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Coloured Triglycerides

Fatty acid chains absorb light.
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Triglycerides contain long hydrocarbon chains. Three of them, to be precise. Unsaturated fats have double bonds in these chains.

But supposed you used conjugated double bonds in your hydrocarbon chains. Then your chains would absorb various wavelengths of light. Make several of these fats have chains of different lengths, mix them together, and only a few wavelengths would reflect, and you would see colour.

Besides being hideously unstable, and almost impossible to synthesize, this would be a most awesome feat.

Cuit_au_Four, Sep 14 2006

Fluorescent lipids http://www.nature.c.../full/nmeth728.html
Pretty close? [jmvw, Sep 14 2006]

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       How do the "conjugated double bonds" in your colored triglys differ from the double bonds in unsaturated fats? Are you conjugating them to something other that hydrogen?
bungston, Sep 14 2006
  

       //this would be a most awesome feat.//
Is awesome really the right word? I mean, pink butter is only going to be exciting the first couple of times, after that you're just going to get used to it.
zen_tom, Sep 14 2006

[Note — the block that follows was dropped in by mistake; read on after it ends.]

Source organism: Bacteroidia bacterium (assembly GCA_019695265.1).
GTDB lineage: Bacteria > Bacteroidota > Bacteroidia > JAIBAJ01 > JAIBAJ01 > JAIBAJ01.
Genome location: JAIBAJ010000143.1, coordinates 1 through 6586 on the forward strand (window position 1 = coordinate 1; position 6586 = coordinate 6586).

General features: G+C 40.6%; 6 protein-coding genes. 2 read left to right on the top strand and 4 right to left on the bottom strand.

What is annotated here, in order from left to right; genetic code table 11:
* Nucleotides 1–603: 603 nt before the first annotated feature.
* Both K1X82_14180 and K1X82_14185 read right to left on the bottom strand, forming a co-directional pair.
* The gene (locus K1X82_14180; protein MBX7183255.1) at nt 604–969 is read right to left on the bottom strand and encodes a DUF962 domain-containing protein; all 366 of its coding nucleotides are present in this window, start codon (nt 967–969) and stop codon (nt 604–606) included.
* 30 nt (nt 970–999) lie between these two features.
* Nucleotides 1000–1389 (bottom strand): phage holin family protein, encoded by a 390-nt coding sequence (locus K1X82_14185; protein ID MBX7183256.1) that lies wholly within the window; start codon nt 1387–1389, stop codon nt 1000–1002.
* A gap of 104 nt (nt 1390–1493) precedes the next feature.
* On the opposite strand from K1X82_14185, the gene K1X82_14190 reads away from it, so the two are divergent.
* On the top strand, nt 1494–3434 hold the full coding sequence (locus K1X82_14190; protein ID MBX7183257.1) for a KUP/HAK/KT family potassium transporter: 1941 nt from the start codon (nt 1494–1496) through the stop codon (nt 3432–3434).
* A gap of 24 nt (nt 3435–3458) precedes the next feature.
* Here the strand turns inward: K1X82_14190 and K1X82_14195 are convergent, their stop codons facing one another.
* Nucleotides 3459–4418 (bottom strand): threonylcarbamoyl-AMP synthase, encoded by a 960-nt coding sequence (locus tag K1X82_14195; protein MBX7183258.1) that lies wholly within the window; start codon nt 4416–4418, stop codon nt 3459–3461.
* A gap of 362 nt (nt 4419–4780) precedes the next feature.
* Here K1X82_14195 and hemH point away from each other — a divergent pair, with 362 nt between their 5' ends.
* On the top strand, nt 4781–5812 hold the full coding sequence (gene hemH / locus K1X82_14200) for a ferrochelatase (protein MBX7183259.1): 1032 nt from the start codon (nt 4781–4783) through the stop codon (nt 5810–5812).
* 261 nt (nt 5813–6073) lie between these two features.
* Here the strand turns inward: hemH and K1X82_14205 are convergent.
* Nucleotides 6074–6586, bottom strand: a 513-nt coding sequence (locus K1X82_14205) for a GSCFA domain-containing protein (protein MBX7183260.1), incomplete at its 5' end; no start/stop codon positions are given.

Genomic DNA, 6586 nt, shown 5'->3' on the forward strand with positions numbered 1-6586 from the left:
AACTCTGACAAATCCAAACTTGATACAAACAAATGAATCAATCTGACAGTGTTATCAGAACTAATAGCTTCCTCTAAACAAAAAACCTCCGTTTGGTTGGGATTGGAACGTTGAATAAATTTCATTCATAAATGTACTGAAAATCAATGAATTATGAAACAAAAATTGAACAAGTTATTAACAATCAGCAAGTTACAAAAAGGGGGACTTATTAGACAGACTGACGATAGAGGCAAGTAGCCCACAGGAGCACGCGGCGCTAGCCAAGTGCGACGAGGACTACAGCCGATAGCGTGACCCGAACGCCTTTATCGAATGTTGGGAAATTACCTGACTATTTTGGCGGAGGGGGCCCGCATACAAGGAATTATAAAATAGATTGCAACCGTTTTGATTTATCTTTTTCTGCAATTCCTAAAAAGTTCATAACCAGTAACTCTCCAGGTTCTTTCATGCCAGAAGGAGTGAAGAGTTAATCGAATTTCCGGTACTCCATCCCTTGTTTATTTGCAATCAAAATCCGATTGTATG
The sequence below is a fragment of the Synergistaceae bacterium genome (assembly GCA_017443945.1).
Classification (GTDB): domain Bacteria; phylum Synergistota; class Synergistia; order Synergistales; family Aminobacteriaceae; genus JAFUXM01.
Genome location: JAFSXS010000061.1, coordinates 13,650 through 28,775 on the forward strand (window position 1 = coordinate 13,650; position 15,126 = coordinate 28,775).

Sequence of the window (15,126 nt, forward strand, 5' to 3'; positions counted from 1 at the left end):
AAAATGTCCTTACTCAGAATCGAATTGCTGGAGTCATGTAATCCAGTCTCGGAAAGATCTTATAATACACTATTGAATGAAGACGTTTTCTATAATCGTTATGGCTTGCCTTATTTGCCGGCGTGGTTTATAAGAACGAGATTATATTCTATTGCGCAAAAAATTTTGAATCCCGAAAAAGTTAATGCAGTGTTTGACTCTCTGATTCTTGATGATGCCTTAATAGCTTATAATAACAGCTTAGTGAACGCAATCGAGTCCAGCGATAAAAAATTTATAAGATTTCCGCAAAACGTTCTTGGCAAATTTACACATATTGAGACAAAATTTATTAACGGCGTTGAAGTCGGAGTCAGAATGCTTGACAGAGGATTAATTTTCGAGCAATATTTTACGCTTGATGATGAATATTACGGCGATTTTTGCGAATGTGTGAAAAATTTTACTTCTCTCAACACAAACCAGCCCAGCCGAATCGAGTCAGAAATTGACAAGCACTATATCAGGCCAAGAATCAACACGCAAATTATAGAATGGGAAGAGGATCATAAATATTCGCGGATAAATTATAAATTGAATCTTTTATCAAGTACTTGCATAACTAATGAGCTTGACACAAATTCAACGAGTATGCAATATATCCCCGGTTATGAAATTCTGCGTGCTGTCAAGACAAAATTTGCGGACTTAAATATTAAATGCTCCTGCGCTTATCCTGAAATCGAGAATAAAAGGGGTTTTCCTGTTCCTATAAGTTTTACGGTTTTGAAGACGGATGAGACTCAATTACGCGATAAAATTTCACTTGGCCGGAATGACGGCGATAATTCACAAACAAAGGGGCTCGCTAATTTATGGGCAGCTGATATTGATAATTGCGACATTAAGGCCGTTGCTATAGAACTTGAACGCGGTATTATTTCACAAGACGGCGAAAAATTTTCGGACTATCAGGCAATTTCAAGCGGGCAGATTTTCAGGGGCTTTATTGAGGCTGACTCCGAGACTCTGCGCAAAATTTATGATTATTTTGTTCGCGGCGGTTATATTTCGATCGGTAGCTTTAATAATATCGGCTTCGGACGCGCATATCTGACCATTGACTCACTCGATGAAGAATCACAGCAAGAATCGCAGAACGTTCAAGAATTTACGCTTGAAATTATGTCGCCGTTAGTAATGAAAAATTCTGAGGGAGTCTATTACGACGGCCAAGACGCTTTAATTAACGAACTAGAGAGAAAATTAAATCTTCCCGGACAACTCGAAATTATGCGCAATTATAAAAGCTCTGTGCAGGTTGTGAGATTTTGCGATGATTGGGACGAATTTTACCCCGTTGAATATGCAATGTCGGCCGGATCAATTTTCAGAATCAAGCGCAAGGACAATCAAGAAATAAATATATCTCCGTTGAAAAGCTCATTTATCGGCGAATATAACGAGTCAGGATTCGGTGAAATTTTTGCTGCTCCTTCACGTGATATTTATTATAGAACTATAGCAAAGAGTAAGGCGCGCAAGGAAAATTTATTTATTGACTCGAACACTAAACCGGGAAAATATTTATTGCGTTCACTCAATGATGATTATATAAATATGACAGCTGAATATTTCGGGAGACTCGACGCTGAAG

//Is awesome really the right word? I mean, pink butter is only going to be exciting the first couple of times, after that you're just going to get used to it.//   

       I think he means scientifcally not aesthetically zen'.
webfishrune, Sep 14 2006
  

       "Conjugated" means the double and single bonds alternate, ie /\/\/\\/\\/\\/\\/\/\/\ or ------=-=-=-=---   

       as opposed to the isolated double bonds in a normal "unsaturated" chain. This has the effect of creating a large system of pi-electrons which forms a large section of the molecule which absorbs and emits light in the visible spectrum.
K o R, Sep 16 2006
  

       I honestly don't know if a continuously conjugated linear hydrocarbon will ever absorb in the visible range, no matter how long you make it. Even if it will, from the "flourescent lipids" paper it looks like you'd have to do more than 5 continguous conjugated bonds. At that point you're basically making polyacetylene and it can be expected to oxidize fairly readily under ambient conditions.
iamanangelchaser, Nov 29 2006
  
      
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